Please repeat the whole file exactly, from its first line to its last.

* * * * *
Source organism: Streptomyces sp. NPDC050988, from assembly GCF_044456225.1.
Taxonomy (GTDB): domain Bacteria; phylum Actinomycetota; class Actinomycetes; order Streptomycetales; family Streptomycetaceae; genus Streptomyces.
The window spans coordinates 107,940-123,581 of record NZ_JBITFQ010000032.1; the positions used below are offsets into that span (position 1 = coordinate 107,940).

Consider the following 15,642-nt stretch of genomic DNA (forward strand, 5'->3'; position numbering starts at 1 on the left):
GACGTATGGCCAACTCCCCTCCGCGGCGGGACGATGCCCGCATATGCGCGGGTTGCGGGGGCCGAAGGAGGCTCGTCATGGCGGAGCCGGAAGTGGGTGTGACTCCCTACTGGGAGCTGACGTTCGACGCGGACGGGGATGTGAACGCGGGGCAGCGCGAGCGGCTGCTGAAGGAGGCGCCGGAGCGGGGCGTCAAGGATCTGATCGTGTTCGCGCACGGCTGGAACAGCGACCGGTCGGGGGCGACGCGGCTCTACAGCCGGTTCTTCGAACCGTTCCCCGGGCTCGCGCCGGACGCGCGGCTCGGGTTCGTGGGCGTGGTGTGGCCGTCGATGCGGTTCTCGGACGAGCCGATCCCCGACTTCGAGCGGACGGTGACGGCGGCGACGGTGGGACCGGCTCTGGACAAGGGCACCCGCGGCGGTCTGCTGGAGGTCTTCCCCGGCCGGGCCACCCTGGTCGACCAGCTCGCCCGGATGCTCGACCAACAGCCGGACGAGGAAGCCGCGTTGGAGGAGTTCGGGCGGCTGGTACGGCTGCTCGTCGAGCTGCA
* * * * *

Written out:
Source organism: Streptomyces sp. NPDC050988, from assembly GCF_044456225.1.
Taxonomy (GTDB): domain Bacteria; phylum Actinomycetota; class Actinomycetes; order Streptomycetales; family Streptomycetaceae; genus Streptomyces.
The window spans coordinates 107,940-123,581 of record NZ_JBITFQ010000032.1; the positions used below are offsets into that span (position 1 = coordinate 107,940).

Consider the following 15,642-nt stretch of genomic DNA (forward strand, 5'->3'; position numbering starts at 1 on the left):
GACGTATGGCCAACTCCCCTCCGCGGCGGGACGATGCCCGCATATGCGCGGGTTGCGGGGGCCGAAGGAGGCTCGTCATGGCGGAGCCGGAAGTGGGTGTGACTCCCTACTGGGAGCTGACGTTCGACGCGGACGGGGATGTGAACGCGGGGCAGCGCGAGCGGCTGCTGAAGGAGGCGCCGGAGCGGGGCGTCAAGGATCTGATCGTGTTCGCGCACGGCTGGAACAGCGACCGGTCGGGGGCGACGCGGCTCTACAGCCGGTTCTTCGAACCGTTCCCCGGGCTCGCGCCGGACGCGCGGCTCGGGTTCGTGGGCGTGGTGTGGCCGTCGATGCGGTTCTCGGACGAGCCGATCCCCGACTTCGAGCGGACGGTGACGGCGGCGACGGTGGGACCGGCTCTGGACAAGGGCACCCGCGGCGGTCTGCTGGAGGTCTTCCCCGGCCGGGCCACCCTGGTCGACCAGCTCGCCCGGATGCTCGACCAACAGCCGGACGAGGAAGCCGCGTTGGAGGAGTTCGGGCGGCTGGTACGGCTGCTCGTCGAGCTGCA